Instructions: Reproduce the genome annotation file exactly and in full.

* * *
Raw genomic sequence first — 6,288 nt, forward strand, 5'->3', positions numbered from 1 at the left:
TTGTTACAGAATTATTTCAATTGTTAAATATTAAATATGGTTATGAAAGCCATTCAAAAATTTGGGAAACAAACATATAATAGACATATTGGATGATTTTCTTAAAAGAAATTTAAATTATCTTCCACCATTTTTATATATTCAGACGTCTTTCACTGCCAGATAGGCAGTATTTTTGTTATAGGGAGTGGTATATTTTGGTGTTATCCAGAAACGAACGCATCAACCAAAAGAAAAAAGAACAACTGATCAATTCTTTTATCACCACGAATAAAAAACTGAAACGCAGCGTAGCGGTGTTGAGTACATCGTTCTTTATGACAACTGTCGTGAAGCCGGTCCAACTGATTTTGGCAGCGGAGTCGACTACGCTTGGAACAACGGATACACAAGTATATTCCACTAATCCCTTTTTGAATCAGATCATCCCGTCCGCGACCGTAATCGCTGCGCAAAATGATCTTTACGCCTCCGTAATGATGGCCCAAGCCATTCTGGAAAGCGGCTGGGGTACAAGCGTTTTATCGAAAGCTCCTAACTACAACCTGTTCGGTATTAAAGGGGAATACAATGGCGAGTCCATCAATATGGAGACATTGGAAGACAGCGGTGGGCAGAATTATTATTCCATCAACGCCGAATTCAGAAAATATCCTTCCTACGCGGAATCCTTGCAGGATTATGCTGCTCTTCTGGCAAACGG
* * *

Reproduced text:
Raw genomic sequence first — 6,288 nt, forward strand, 5'->3', positions numbered from 1 at the left:
TTGTTACAGAATTATTTCAATTGTTAAATATTAAATATGGTTATGAAAGCCATTCAAAAATTTGGGAAACAAACATATAATAGACATATTGGATGATTTTCTTAAAAGAAATTTAAATTATCTTCCACCATTTTTATATATTCAGACGTCTTTCACTGCCAGATAGGCAGTATTTTTGTTATAGGGAGTGGTATATTTTGGTGTTATCCAGAAACGAACGCATCAACCAAAAGAAAAAAGAACAACTGATCAATTCTTTTATCACCACGAATAAAAAACTGAAACGCAGCGTAGCGGTGTTGAGTACATCGTTCTTTATGACAACTGTCGTGAAGCCGGTCCAACTGATTTTGGCAGCGGAGTCGACTACGCTTGGAACAACGGATACACAAGTATATTCCACTAATCCCTTTTTGAATCAGATCATCCCGTCCGCGACCGTAATCGCTGCGCAAAATGATCTTTACGCCTCCGTAATGATGGCCCAAGCCATTCTGGAAAGCGGCTGGGGTACAAGCGTTTTATCGAAAGCTCCTAACTACAACCTGTTCGGTATTAAAGGGGAATACAATGGCGAGTCCATCAATATGGAGACATTGGAAGACAGCGGTGGGCAGAATTATTATTCCATCAACGCCGAATTCAGAAAATATCCTTCCTACGCGGAATCCTTGCAGGATTATGCTGCTCTTCTGGCAAACGG